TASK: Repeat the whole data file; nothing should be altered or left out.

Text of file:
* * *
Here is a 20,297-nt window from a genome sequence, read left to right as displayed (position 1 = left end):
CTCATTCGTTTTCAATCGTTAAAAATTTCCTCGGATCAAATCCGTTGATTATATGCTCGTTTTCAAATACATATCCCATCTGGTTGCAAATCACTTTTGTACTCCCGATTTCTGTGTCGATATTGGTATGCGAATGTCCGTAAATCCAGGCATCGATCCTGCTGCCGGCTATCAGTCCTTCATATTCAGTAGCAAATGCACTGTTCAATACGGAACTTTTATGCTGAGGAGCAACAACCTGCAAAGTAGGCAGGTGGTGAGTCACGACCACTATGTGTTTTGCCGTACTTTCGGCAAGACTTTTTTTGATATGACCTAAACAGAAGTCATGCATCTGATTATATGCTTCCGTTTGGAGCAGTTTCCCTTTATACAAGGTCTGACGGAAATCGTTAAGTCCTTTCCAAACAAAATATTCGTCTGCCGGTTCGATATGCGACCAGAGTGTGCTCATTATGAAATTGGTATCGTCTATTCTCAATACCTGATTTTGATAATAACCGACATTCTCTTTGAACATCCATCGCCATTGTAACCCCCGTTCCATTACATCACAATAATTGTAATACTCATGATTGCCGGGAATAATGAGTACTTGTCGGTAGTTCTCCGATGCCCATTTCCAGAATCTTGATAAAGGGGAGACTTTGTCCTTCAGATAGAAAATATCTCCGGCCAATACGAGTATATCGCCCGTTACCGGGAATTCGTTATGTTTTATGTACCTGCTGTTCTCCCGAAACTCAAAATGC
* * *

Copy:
Here is a 20,297-nt window from a genome sequence, read left to right as displayed (position 1 = left end):
CTCATTCGTTTTCAATCGTTAAAAATTTCCTCGGATCAAATCCGTTGATTATATGCTCGTTTTCAAATACATATCCCATCTGGTTGCAAATCACTTTTGTACTCCCGATTTCTGTGTCGATATTGGTATGCGAATGTCCGTAAATCCAGGCATCGATCCTGCTGCCGGCTATCAGTCCTTCATATTCAGTAGCAAATGCACTGTTCAATACGGAACTTTTATGCTGAGGAGCAACAACCTGCAAAGTAGGCAGGTGGTGAGTCACGACCACTATGTGTTTTGCCGTACTTTCGGCAAGACTTTTTTTGATATGACCTAAACAGAAGTCATGCATCTGATTATATGCTTCCGTTTGGAGCAGTTTCCCTTTATACAAGGTCTGACGGAAATCGTTAAGTCCTTTCCAAACAAAATATTCGTCTGCCGGTTCGATATGCGACCAGAGTGTGCTCATTATGAAATTGGTATCGTCTATTCTCAATACCTGATTTTGATAATAACCGACATTCTCTTTGAACATCCATCGCCATTGTAACCCCCGTTCCATTACATCACAATAATTGTAATACTCATGATTGCCGGGAATAATGAGTACTTGTCGGTAGTTCTCCGATGCCCATTTCCAGAATCTTGATAAAGGGGAGACTTTGTCCTTCAGATAGAAAATATCTCCGGCCAATACGAGTATATCGCCCGTTACCGGGAATTCGTTATGTTTTATGTACCTGCTGTTCTCCCGAAACTCAAAATGC